Rolling for Initiative is a weekly column by Scott Thorne, PhD, owner of Castle Perilous Games & Books in Carbondale, Illinois and instructor in marketing at Southeast Missouri State University.  This week, Thorne looks at why mass media game stories seem surprised that tabletop games still exist.

I was listening to NPR’s Here and Now program last Friday afternoon and caught this story on the resurgence of analog games, as the reporter refers to them.  Every so often, a reporter in the media in need of a human interest story will catch onto the fact that millions of people still play board games regularly and will write a story announcing that there are games beyond Monopoly and Clue and that people actually still "gasp" play boardgames as if it was something that millions of people don’t already know.  As the Here and Now program points out, boardgames are the largest funded category on Kickstarter, dwarfing their digital brethren in terms of amounts pledged.  According to ICv2, hobby game sales have increased year to year for the past 8 years, sold over $1.19 billion (eclipsing the number of comics sold) in 2015 and over $1.4 billion in 2016, with a 50% year-over-year increase in Dungeons & Dragons sales at Wizards of the Coast/Hasbro in its most recent quarter (see "Games Drive Hasbro Sales Jump").  Board games are big and yet it still seems as if daily, game store owners report customers walking into their store, looking at all the stock and asking "So where are your games?"  Why?  Here are a couple of reasons:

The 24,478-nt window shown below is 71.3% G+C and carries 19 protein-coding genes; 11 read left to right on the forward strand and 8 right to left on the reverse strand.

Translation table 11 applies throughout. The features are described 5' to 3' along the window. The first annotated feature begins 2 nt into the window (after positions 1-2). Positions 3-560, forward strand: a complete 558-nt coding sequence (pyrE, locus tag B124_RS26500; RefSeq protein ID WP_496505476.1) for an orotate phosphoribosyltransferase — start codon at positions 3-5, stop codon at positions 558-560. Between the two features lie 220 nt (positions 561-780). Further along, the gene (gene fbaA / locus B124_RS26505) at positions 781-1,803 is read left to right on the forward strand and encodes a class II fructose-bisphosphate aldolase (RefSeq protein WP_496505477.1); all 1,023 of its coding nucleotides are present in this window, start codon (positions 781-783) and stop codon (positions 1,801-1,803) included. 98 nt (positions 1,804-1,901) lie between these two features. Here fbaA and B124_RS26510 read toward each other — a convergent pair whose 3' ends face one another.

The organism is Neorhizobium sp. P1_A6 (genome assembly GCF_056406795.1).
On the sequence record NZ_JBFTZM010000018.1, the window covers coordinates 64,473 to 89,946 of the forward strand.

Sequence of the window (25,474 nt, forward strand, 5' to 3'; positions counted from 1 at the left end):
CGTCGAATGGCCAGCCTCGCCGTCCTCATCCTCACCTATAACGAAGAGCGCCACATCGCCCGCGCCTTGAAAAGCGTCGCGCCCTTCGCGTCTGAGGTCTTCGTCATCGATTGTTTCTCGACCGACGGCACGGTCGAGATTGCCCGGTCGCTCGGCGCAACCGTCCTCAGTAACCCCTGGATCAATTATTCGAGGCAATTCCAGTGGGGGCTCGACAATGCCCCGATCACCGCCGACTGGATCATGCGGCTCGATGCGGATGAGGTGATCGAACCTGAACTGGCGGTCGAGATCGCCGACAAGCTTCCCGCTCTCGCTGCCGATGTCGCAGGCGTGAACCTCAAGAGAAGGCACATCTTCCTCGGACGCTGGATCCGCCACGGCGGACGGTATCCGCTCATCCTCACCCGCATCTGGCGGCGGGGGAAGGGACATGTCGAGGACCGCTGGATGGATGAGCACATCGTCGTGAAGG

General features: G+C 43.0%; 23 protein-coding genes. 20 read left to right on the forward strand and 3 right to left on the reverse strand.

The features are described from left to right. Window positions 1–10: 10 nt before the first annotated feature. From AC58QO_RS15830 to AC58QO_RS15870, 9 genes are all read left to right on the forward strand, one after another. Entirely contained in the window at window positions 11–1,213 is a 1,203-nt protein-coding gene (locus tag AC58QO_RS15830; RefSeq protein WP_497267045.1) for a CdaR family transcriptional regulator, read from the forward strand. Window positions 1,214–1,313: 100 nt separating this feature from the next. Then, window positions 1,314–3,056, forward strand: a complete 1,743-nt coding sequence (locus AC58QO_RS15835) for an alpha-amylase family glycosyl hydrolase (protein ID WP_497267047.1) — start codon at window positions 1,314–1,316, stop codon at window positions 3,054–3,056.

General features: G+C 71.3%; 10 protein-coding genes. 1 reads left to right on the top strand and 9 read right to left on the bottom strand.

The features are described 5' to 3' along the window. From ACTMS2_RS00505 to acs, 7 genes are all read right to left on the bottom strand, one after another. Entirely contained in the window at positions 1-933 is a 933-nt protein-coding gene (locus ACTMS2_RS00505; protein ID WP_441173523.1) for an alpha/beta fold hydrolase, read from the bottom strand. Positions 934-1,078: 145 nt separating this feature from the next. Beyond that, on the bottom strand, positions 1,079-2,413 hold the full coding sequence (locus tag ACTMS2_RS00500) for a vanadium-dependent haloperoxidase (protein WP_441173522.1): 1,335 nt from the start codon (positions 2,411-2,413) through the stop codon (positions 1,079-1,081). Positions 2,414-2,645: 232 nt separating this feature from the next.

Size of digital gaming market.  Remember that I just mentioned that hobby game sales topped $1.4 billion in 2016.  That’s a pretty impressive figure, except when you compare it to the digital gaming market which is projected to top $100 billion in sales this year, according to Newzoo.  Compare $1.4 billion to $100+ billion and you can see that hobby game sales are a drop in the bucket compared to the sales of their digital brethren.  When you have numbers like that, it is no wonder the average customer thinks of digital games first when they go into a "game store."

Confirmatory bias.  This is the human tendency to judge everything in terms of its relationship to ourselves and to seek and be more comfortable with information that confirms our beliefs.  Since I run a game store, I deal with what the reporter in the Here and Now story referred to as "analog games" on a regular basis.  Most of my regular customers play analog or table top games and we primarily sell tabletop games.  Due to our extensive familiarity with them, we naturally think of tabletop games when we think of games, forgetting that the average consumer has more likely played a digital game last and are far more familiar with those games than they are the ones that we sell.

The Walmart Effect.  Customers are far more likely to have shopped in a Walmart, Target or Walgreen’s than they are to have shopped in one of our tabletop game stores and are therefore much more likely to have seen the games for sale there and to view Monopoly, Sorry and Clue as the standard of a board game.  Confirmatory bias works both ways.  When a customer spends all of their shopping time in a mass market store, they are going to get exposed to mass market games and not have any reason to consider the huge variety of other games out there, either at your FLGS or available through Kickstarter.

Maybe, instead of shaking my head at the next of these stories about discovering that people play boardgames, I need to figure out better ways of getting the word out to the huge numbers of people that do not play "our" board games.

The opinions expressed in this column are solely those of the writer, and do not necessarily reflect the views of the editorial staff of